Literary portait of teenage girls, realistic and full of humor
‘I’m the result of a mercy shag.’ These are the words of fourteen-year-old Kiek, whose mother has told her she was conceived in a broom cupboard. Her father is some bass guitarist or other – she’s prepared to say that much at least, but she won’t reveal any more about him than that. And so Kiek sets out on her own investigation.
She’s realistic enough to know that a bass guitarist who disappeared fourteen years ago is not going to be an easy man to find, so, given the lack of actual clues, she decides to create a father herself. She dives into the music scene with her ‘instant best friend’ Lottie, and using Frankenstein’s monster as an example, she takes an ear from one guitarist and a nose from another, slowly building up a fantasy picture of the father she has never known. At the same time, through careful questioning and casual remarks from her grandparents and her former stepdad Wieger, Kiek discovers that the unknown bass guitarist may not be quite as unknown as her mother has always led her to believe.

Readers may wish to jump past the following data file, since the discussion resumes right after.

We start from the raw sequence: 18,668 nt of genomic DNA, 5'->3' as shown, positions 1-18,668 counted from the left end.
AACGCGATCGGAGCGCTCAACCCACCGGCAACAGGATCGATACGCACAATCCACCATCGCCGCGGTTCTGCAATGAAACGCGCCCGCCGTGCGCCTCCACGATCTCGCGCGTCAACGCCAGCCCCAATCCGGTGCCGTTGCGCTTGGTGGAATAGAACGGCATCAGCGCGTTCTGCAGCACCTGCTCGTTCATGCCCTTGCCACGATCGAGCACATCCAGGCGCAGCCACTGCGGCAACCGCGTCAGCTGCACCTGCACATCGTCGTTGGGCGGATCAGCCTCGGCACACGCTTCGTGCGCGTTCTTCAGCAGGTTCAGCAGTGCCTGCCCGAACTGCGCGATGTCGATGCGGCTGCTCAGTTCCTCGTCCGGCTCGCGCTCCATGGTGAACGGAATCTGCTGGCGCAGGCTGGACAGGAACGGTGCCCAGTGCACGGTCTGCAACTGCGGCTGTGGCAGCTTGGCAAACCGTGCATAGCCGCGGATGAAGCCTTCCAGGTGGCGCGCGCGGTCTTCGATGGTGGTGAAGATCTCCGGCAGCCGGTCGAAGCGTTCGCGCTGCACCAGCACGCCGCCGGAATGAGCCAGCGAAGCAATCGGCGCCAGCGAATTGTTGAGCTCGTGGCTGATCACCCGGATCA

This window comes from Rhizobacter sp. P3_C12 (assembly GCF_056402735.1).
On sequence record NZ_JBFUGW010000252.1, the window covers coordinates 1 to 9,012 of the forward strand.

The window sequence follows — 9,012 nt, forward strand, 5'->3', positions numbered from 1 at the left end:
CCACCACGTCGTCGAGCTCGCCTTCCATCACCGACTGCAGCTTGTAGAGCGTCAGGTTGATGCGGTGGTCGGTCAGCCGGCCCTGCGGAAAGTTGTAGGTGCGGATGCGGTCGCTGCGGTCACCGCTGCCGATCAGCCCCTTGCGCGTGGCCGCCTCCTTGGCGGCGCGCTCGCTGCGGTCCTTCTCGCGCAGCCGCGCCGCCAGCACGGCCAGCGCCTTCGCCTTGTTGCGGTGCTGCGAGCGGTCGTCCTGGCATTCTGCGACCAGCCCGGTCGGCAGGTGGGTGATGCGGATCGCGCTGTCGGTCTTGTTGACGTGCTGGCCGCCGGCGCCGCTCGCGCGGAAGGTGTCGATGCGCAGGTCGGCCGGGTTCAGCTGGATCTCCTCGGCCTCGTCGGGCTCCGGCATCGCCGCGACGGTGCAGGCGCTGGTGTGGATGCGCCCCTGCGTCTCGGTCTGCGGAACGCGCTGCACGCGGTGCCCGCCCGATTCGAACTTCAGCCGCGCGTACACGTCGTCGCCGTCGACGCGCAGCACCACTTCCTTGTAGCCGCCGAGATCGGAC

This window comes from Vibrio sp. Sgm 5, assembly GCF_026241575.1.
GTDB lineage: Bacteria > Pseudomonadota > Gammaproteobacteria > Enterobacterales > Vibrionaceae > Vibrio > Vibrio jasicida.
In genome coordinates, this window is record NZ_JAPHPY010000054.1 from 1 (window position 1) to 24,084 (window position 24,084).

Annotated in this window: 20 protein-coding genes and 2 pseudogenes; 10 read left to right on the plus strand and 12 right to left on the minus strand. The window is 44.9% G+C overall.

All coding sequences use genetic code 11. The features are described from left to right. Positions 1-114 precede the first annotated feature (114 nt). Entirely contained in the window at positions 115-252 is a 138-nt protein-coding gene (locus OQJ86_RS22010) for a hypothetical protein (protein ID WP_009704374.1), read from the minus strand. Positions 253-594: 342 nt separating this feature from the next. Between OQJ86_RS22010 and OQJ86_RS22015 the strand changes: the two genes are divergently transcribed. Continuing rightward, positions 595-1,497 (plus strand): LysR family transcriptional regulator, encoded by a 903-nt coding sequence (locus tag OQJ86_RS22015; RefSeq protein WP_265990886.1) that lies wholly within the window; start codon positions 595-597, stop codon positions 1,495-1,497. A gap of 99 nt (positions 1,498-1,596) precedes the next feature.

Kiek is a story, both hilarious and bittersweet, about a girl who goes in search of her roots. Jongman tells her tale in a lively style, constantly going off at a tangent and casually jumping backwards and forwards between the present and the past, in the matter- of-fact prose of a teenage girl. Now and then, there’s a little romance (‘Why could I feel that tingle? I really didn’t like him at all. All I needed was his nose and two of his personality traits and he could keep the rest.’), but it never takes over. The central theme remains Kiek’s search for her father. The fact that she actually finds him may come as a bit of a surprise in a story by a writer who has such a down-to-earth and realistic style.
But Jongman does not fall into the trap of the happy ending; Kiek’s father is no dream dad. Jongman has created an ending that is worthy of Kiek.